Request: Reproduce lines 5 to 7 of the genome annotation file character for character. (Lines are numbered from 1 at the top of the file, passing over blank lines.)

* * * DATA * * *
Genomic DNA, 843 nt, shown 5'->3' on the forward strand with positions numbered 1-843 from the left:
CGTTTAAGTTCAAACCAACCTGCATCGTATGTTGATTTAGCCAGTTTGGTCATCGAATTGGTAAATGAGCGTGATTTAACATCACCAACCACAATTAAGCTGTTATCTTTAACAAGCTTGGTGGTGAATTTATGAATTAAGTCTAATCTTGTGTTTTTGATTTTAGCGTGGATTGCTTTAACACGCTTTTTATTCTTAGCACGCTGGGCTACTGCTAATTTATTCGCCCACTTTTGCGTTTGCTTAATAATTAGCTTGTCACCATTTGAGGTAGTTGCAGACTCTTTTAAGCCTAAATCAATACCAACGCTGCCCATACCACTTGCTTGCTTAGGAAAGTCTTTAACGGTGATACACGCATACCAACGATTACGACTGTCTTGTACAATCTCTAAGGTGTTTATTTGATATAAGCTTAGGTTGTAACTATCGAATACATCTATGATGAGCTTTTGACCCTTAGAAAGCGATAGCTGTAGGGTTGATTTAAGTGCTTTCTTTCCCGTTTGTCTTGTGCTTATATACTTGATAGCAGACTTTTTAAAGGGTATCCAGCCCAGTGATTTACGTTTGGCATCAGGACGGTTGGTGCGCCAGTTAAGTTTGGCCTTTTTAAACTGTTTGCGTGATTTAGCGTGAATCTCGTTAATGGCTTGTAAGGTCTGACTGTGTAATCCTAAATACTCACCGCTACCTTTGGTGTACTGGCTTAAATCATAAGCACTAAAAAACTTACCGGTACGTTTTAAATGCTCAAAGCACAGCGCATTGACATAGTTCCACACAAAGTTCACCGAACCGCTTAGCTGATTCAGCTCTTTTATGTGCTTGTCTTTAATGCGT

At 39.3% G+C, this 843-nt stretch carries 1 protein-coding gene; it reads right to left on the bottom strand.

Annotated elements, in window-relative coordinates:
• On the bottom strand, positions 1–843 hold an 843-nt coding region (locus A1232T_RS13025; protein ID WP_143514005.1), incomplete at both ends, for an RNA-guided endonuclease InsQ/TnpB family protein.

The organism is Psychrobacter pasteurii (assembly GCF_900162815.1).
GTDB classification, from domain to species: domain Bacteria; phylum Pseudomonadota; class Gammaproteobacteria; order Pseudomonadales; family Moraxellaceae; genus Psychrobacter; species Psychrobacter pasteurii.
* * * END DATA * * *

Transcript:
• On the bottom strand, positions 1–843 hold an 843-nt coding region (locus A1232T_RS13025; protein ID WP_143514005.1), incomplete at both ends, for an RNA-guided endonuclease InsQ/TnpB family protein.

The organism is Psychrobacter pasteurii (assembly GCF_900162815.1).
GTDB classification, from domain to species: domain Bacteria; phylum Pseudomonadota; class Gammaproteobacteria; order Pseudomonadales; family Moraxellaceae; genus Psychrobacter; species Psychrobacter pasteurii.